BOISE — Legislation to create the Strong Students Grant Program, sponsored by Rep. Wendy Horman, R-Idaho Falls, and Sen. Lori Den Hartog, R-Meridian, once again sparked disagreement in the Idaho Legislature on Tuesday, with the amended bill failing narrowly, but a reconsideration vote still possible.

The Senate narrowly voted against it 18-16. It seemed HB 294a had been killed for good. But after a brief recess, Sen. Christy Zito, R-Hammett, who had voted against the bill, changed her mind and asked for a revote. The revote will likely take place Wednesday.

Debate focused on whether Idaho should approve grants that fund private school tuition and how the program would be funded.

On March 16, the Senate Education Committee voted in favor of amending HB 294 to remove the section of the bill that would have created a Strong Students Scholarship Program to cover expenses for students attending private schools, after many criticized it for being too voucher-like.

The amended version of HB 294 would instead only create the Strong Students Grant Program. The program would give grants to mostly low-income families for education-related purchases. Students could use the money on tutoring, extracurriculars, education equipment like laptops, college prep classes, mental health counseling, or private school tuition and fees.

Some senators were upset with the idea of money going to private schools when Idaho remains last in the nation in per-pupil spending.

“Our Idaho constituents are consistently saying at the polls that the level of funding provided by the state for public schools is not adequate, that they are willing to pay extra taxes for public schools,” said Sen. Jim Woodward, R-Sagle. “Our Constitution does say that we have a duty to public schools. It does not say that we have a duty to fund private schools. … For the first time in Idaho history, we would authorize the use of public funds for private schools. It is a change which I think requires more conversation.”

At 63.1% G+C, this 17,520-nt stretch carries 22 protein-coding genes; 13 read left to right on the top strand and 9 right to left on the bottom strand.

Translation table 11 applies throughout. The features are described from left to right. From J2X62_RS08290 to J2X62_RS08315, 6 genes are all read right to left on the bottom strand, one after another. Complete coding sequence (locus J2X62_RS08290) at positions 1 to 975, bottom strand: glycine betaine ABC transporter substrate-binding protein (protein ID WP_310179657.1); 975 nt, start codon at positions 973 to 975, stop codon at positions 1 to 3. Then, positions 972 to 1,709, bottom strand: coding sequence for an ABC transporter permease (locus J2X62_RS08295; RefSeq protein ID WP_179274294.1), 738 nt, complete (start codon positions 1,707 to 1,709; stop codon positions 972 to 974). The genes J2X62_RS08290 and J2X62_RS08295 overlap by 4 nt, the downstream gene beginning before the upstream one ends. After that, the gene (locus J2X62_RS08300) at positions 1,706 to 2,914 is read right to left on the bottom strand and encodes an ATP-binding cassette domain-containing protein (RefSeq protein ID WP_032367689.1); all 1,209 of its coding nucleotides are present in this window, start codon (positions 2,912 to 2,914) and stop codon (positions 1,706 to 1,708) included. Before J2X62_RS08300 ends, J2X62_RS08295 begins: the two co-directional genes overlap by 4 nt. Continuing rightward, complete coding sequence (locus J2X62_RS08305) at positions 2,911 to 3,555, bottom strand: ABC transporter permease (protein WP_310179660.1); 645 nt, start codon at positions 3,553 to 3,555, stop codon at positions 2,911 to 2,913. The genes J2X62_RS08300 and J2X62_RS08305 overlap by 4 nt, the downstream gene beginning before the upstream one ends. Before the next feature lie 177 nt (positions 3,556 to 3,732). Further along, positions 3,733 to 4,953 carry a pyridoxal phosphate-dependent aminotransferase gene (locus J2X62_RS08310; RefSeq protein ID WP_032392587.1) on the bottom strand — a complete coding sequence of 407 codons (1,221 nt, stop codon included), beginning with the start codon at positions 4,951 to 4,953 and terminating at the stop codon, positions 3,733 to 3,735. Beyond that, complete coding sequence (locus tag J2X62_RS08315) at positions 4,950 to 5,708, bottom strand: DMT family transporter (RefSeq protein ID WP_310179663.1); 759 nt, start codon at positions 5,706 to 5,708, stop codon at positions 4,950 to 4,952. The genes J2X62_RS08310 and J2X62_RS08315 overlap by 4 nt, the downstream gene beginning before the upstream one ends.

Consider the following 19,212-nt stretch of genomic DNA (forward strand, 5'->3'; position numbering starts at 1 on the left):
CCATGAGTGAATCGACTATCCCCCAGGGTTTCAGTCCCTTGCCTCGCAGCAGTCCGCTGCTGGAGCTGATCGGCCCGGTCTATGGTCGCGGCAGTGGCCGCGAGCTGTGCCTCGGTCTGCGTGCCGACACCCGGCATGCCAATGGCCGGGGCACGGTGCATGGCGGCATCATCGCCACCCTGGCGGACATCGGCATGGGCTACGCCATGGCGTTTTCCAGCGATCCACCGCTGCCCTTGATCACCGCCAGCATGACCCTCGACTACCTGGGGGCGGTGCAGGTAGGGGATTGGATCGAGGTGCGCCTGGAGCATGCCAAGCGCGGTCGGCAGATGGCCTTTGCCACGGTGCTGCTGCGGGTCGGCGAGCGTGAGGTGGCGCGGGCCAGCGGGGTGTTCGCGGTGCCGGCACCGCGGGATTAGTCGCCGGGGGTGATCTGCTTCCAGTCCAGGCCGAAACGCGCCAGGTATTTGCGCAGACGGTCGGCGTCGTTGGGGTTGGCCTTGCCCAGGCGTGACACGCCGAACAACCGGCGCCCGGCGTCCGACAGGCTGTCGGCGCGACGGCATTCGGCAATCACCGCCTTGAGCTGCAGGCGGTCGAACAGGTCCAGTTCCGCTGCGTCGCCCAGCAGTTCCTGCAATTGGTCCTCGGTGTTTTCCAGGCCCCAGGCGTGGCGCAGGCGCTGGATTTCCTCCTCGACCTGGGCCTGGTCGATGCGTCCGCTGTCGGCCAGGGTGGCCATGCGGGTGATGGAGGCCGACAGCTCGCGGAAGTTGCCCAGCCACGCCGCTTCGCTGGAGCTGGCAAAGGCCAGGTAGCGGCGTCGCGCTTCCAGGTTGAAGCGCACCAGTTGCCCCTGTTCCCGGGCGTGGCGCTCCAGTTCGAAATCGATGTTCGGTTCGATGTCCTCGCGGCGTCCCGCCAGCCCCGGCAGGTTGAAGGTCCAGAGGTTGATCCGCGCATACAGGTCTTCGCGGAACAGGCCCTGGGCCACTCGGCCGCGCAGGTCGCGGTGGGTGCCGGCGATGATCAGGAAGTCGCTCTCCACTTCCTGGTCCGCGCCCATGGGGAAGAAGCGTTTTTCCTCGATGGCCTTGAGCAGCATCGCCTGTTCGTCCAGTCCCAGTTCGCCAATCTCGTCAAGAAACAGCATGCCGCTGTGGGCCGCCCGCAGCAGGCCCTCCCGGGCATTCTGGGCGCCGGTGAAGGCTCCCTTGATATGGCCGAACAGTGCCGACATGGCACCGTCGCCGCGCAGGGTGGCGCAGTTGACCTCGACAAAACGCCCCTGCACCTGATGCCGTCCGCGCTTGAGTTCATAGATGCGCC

“(Senators) tried to say that this doesn’t take money away from our public schools. Well, fellow senators, we have a fixed pot of money,” said Sen. David Nelson, D-Moscow. “If we choose to spend it one place, we can’t spend it another way.”

In the amendment, the grant amount was upped from $500 to $750, and the number of students the program would be expected to help had been reduced from 70,000 to 53,000. The program would consist of $30 million in one-time federal funds and $10 million in ongoing state general funds. Prior to the amendment, the ongoing funds were set at $5 million.

It was these monetary changes that some senators were upset with rather than the private school tuition aspect.

“The amendment is different than what I voted on. ... It is a bridge too far for me,” said Sen. Dan Johnson, R-Lewiston.

Sen. Jeff Agenbroad, R-Nampa, called the bill “poor financial planning” because it was unclear how the Legislature would fund the program after the first year. He was concerned about children who would suddenly find themselves without funding.

“So we’re going to tell 40,000 kids that we’re not going to continue to fund something that may have been successful the prior year. That’s problematic,” Agenbroad said.